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post #12 of 24 (permalink) Old 10-16-2015, 12:01 AM
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Quote:
Originally Posted by Steve001 View Post
Not if you don't overstock with fauna for one example. Read page 5 of the first link if you have not.

Bump:

Read page 5 within the article if you have not and tell me if that makes you reconsider extra filtration is essential to a planted tank?
Except she also says this on page 5:

Quote:
When I removed the biofilters altogether and just used internal pumps to circulate the water, the fish did fine. I concluded that biological filtration was totally unnecessary
Notice she still has internal pumps. For a lot of people, including myself, filters serve multiple purposes: filtration, increasing tank volume, generating currents, and surface agitation for O2 exchange. I don't run internal pumps as my filter seems to do an adequate job of creating enough movement and surface agitation. So doing away with one would mean adding the other. I also like the abilty to add various filtration extras like Purigen for crystal clear water or carbon should I need to remove a medication. So I'm just sticking with my filter.

[edit] Oh, yeah... my filter is also my CO2 diffuser. Which also makes me think of people that attach inline equipment like heaters to keep them out of the main tank. Filters haves many uses beyond basic filtration. Most of which the plants can't do.
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Last edited by Vidikron; 10-16-2015 at 12:44 AM. Reason: Adding info
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post #13 of 24 (permalink) Old 10-16-2015, 12:48 AM
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Originally Posted by Mariostg View Post
If you have an overstock of partners, most definitely. If just one. maybe not. Same goes for an overstock versus understock tank
Heh, good point.

Feel free to edit.
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post #14 of 24 (permalink) Old 10-16-2015, 12:57 AM Thread Starter
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Originally Posted by Vidikron View Post
Except she also says this on page 5:



Notice she still has internal pumps. For a lot of people, including myself, filters serve multiple purposes: filtration, increasing tank volume, generating currents, and surface agitation for O2 exchange. I don't run internal pumps as my filter seems to do an adequate job of creating enough movement and surface agitation. So doing away with one would mean adding the other. I also like the abilty to add various filtration extras like Purigen for crystal clear water or carbon should I need to remove a medication. So I'm just sticking with my filter.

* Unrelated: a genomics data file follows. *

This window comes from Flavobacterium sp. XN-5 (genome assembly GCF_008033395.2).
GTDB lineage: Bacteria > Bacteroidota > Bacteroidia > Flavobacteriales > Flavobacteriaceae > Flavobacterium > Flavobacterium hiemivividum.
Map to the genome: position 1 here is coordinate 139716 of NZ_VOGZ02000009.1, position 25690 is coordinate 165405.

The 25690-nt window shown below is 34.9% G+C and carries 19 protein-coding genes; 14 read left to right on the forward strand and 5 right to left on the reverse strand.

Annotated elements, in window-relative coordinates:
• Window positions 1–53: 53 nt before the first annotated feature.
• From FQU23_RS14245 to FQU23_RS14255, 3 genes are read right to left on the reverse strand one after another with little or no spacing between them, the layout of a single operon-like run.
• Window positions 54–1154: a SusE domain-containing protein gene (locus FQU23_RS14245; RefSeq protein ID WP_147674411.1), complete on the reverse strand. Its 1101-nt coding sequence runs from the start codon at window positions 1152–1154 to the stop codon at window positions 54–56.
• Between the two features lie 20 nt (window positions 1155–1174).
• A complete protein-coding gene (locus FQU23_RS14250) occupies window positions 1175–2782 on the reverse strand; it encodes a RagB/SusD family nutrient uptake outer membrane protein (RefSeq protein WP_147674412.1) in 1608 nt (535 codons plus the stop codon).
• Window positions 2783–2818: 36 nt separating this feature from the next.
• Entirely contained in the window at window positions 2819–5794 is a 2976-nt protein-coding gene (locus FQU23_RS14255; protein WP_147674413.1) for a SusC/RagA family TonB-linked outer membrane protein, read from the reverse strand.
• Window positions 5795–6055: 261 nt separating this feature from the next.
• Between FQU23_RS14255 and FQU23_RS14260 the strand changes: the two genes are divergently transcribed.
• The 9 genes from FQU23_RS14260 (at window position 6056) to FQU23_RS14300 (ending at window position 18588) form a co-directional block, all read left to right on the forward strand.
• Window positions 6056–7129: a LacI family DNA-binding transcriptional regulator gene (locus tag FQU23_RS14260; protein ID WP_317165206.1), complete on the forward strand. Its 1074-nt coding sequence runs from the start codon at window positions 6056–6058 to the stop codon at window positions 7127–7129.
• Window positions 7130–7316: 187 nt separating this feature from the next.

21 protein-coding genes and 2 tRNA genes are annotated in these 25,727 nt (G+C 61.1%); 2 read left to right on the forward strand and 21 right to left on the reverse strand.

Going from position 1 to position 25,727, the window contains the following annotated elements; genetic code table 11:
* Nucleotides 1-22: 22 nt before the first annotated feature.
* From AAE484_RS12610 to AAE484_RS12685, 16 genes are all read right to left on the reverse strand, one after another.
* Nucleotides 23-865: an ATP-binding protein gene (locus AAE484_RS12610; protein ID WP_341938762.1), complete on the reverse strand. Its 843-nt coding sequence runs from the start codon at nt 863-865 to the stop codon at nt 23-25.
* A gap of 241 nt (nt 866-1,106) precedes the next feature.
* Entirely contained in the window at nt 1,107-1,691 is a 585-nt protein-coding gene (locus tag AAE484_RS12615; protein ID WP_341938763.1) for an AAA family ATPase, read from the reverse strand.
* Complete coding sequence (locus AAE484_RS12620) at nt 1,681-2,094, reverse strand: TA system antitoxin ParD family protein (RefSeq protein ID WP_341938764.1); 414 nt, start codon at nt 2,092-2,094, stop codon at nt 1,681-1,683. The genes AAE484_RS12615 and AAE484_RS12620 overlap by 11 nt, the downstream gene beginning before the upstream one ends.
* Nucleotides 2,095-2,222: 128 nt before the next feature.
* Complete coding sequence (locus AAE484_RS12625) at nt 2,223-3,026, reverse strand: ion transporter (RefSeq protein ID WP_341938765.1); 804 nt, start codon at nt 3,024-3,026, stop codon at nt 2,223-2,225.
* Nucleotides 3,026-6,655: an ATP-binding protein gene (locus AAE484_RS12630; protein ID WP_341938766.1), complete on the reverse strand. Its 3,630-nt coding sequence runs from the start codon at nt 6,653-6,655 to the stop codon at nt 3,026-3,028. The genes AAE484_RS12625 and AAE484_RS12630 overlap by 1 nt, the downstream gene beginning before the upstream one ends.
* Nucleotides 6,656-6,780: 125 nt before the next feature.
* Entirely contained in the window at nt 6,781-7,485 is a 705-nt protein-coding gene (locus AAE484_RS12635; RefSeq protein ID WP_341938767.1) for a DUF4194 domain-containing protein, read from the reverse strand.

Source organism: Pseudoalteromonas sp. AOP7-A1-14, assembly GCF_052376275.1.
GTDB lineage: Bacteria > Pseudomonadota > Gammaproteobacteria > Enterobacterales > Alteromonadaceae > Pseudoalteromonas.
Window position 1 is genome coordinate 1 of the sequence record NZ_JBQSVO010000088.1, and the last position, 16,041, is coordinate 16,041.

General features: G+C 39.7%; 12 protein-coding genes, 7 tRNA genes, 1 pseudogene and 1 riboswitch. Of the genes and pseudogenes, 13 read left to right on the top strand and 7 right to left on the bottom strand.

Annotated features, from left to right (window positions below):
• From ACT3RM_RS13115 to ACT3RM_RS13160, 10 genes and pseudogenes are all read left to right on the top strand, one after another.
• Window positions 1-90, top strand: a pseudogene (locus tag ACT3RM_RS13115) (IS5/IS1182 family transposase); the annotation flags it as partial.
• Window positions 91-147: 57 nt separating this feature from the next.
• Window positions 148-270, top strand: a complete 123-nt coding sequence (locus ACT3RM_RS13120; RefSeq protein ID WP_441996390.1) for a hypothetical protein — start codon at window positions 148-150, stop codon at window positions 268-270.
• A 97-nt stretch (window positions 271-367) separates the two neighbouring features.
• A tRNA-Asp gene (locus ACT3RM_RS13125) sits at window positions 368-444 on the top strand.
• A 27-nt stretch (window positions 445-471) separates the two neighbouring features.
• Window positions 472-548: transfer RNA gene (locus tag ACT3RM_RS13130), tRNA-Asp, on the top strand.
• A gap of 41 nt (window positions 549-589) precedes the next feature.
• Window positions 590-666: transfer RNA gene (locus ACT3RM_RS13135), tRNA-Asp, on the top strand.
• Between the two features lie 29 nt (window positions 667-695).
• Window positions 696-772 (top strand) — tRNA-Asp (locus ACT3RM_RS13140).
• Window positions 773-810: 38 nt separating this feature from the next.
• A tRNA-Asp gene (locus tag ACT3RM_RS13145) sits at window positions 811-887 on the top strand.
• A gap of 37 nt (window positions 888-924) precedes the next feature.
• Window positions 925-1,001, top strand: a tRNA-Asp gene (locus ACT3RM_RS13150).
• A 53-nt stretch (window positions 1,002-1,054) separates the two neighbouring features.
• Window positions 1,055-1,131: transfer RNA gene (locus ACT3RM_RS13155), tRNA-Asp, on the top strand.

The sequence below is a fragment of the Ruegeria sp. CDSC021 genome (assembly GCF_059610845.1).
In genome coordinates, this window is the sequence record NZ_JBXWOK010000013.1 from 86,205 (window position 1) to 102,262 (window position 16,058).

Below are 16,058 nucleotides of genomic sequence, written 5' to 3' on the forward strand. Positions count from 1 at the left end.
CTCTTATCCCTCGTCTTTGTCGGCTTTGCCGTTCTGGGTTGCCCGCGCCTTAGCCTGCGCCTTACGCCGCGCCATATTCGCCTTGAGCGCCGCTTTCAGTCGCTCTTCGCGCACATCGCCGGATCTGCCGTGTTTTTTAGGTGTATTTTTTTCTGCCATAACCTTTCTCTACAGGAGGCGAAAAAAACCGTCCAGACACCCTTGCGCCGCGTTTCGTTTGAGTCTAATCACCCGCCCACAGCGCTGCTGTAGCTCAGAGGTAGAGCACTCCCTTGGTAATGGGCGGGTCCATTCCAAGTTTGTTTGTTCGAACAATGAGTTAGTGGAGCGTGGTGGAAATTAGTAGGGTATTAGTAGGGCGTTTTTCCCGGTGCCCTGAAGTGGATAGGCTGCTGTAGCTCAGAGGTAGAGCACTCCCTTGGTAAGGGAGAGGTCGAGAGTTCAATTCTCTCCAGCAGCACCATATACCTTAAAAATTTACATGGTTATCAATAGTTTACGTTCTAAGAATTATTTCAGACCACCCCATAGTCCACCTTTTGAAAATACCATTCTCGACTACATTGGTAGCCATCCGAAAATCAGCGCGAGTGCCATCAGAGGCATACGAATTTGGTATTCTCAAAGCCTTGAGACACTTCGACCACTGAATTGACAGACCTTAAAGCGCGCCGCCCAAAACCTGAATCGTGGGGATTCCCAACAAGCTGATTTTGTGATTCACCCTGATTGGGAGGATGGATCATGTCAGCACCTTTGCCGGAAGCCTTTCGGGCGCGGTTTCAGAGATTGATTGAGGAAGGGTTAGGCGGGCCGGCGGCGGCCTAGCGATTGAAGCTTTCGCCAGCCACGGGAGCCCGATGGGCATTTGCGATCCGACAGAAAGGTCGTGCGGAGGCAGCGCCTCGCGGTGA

[edit] Oh, yeah... my filter is also my CO2 diffuser. Which also makes me think of people that attach inline equipment like heaters to keep them out of the main tank. Filters haves many uses beyond basic filtration. Most of which the plants can't do.
I never said a thing about water movement not being important, it is important. The point is not what extraneous purposes a filter can be used for, but plants vs. biological filtration. You missed a few important points in that artcle. My filterless experience of a few decades is in agreement with hers. I think I once used an hob.
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post #15 of 24 (permalink) Old 10-16-2015, 01:13 AM
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Quote:
Originally Posted by Steve001 View Post
I never said a thing about water movement not being important, it is important. The point is not what extraneous purposes a filter can be used for, but plants vs. biological filtration. You missed a few important points in that artcle. My filterless experience of a few decades is in agreement with hers. I think I once used an hob.
And I didn't say you said that. But I was just pointing out that filters often serve multiple purposes. So while it may indeed be true that plants are adequate filters they still can't serve those other functions filters provide and, thus, a lot of people are going to keep them even if they are heavily planted. In my case I'd have to buy and add internal pumps, get a different diffuser, and give up on things like Purigen. So at that point I have to ask, "What's the point?". I'm just trading trading one piece of equipment for a different one (or multiple) and losing the Purigen (which I happen to like quite a bit). The question of extra filters vs plants becomes immaterial when I still want those other functions.

Last edited by Vidikron; 10-16-2015 at 01:14 AM. Reason: Adding more info